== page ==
HelpAge receives Hilton Humanitarian Prize
17 April 2012
By Navdha Malhotra
HelpAge International received the prestigious 2012 Conrad N. Hilton Humanitarian Prize on 16 April in Washington. The award was given by the Conrad N. Hilton Foundation at a special ceremony at the 2012 Global Philanthropy Forum annual conference in Washington.
The award is the world's largest humanitarian prize, and is presented each year to an organisation that has delivered extraordinary work to alleviate human suffering.
Older people are their own best advocates
Steven M. Hilton, CEO and president of the Conrad N. Hilton Foundation, presented the award to HelpAge International CEO Richard Blewitt. He said: "Over the past three decades, HelpAge International has demonstrated that older people are their own best advocates and with support can claim their rights to healthcare, social services and security.
"HelpAge's work is even more urgent today as the world faces a monumental demographic shift, particularly in developing countries where the proportion of older people is growing fastest. By 2050 nearly one in five people in developing countries will be over age 60."
Draw attention to the global ageing challenge
HelpAge CEO, Richard Blewitt said: "It is a great honour to receive the Hilton Prize and join such a prestigious (c) Conrad N Hilton Foundation group of Hilton Prize Laureates. The Prize is especially meaningful to draw the world's attention to the historic transformation being brought about by global ageing and the plight of millions of older people who face overwhelming hurdles every day."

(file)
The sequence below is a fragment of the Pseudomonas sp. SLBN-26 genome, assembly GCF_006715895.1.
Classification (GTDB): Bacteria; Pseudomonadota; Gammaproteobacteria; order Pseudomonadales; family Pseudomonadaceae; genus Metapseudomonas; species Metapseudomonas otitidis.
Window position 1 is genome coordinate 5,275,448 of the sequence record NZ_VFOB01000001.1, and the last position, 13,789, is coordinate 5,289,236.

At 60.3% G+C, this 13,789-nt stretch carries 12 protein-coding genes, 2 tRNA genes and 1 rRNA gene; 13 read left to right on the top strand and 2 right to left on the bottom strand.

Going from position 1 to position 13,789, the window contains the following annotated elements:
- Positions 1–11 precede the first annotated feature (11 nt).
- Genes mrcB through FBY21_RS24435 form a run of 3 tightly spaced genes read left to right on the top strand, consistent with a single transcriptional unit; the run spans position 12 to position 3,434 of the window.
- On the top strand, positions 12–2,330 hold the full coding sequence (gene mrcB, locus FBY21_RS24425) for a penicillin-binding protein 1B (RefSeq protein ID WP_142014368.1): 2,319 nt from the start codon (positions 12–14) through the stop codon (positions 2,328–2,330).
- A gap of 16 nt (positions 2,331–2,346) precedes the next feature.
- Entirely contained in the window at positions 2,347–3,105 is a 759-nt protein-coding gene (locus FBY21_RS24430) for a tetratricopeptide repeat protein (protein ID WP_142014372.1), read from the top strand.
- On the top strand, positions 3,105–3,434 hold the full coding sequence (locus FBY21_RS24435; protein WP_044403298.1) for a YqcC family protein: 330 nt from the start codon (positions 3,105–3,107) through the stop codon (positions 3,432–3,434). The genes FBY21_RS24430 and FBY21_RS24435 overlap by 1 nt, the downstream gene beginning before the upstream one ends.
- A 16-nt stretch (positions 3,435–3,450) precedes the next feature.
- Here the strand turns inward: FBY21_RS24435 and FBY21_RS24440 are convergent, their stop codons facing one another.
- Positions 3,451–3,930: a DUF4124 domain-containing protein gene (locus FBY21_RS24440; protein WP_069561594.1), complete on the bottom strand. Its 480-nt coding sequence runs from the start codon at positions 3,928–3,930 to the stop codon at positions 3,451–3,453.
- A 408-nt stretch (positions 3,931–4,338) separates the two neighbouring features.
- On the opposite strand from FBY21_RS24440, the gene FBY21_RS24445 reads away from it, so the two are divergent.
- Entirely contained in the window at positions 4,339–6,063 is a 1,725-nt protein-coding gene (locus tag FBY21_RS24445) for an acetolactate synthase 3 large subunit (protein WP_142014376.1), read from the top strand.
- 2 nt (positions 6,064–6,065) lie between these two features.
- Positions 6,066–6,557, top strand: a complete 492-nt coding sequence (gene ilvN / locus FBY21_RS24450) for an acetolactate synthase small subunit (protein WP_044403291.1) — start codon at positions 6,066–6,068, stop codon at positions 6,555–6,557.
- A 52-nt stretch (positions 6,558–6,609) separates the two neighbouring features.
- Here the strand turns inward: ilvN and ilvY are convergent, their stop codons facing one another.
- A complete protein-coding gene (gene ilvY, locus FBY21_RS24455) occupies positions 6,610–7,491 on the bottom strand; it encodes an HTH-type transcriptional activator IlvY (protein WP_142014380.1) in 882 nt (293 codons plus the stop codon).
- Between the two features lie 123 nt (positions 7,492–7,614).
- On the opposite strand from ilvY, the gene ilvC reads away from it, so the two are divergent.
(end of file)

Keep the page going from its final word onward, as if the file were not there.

The Hilton Foundation's recognition of the global ageing challenge is timely. Worldwide we are living longer and having fewer children. By 2050, more than two billion people in developing countries will be aged 65 and over, more than three times the number today. This global ageing shift is without parallel in human history.
He said: "In the years since, I have come to understand the need to work across generations - both in immediate relief and in longer- term development. Today, I am shocked when I see how few resources are allocated to older people. Compared to other vulnerable groups, they are neglected. And, as I learn more every day, this gap is not just a matter of a moral lapse. It is a short-sighted view of the world that will lead to financial disaster. Truly, we fail both our ethical and economic obligations when we ignore ageing populations.
Lack of public health program for older people
"There is no UN agency dedicated to older people. How is it that we have a serious, planned and effective immunization program for children - a wonderful achievement of public health in many countries globally, but nothing of the sort for ageing adults?
"There are only very few NGOs helping older people in poor countries. In contrast, there are hundreds of organisations doing great work with children. We must all move to a life course perspective in all our work."
A tribute to ageing populations
Richard Blewitt said: "Receiving this award is a major opportunity for HelpAge. We believe that it will help us shine a light on older people in the developing world, on their contributions as well as their needs. This is a responsibility too, to fulfill the trust that the Hilton Foundation has put in us. Recognising that the ageing challenge calls for the broadest possible response, we want to work collaboratively, forming alliances with like-minded partners.
"This award is a tribute to the millions of older people throughout the world who struggle daily with extreme poverty and discrimination. By their achievements and example, they have made the world a better place for their grandchildren and ours. This award is theirs and it is our privilege to support them."
Download Richard's full acceptance speech for the Hilton Humanitarian Prize.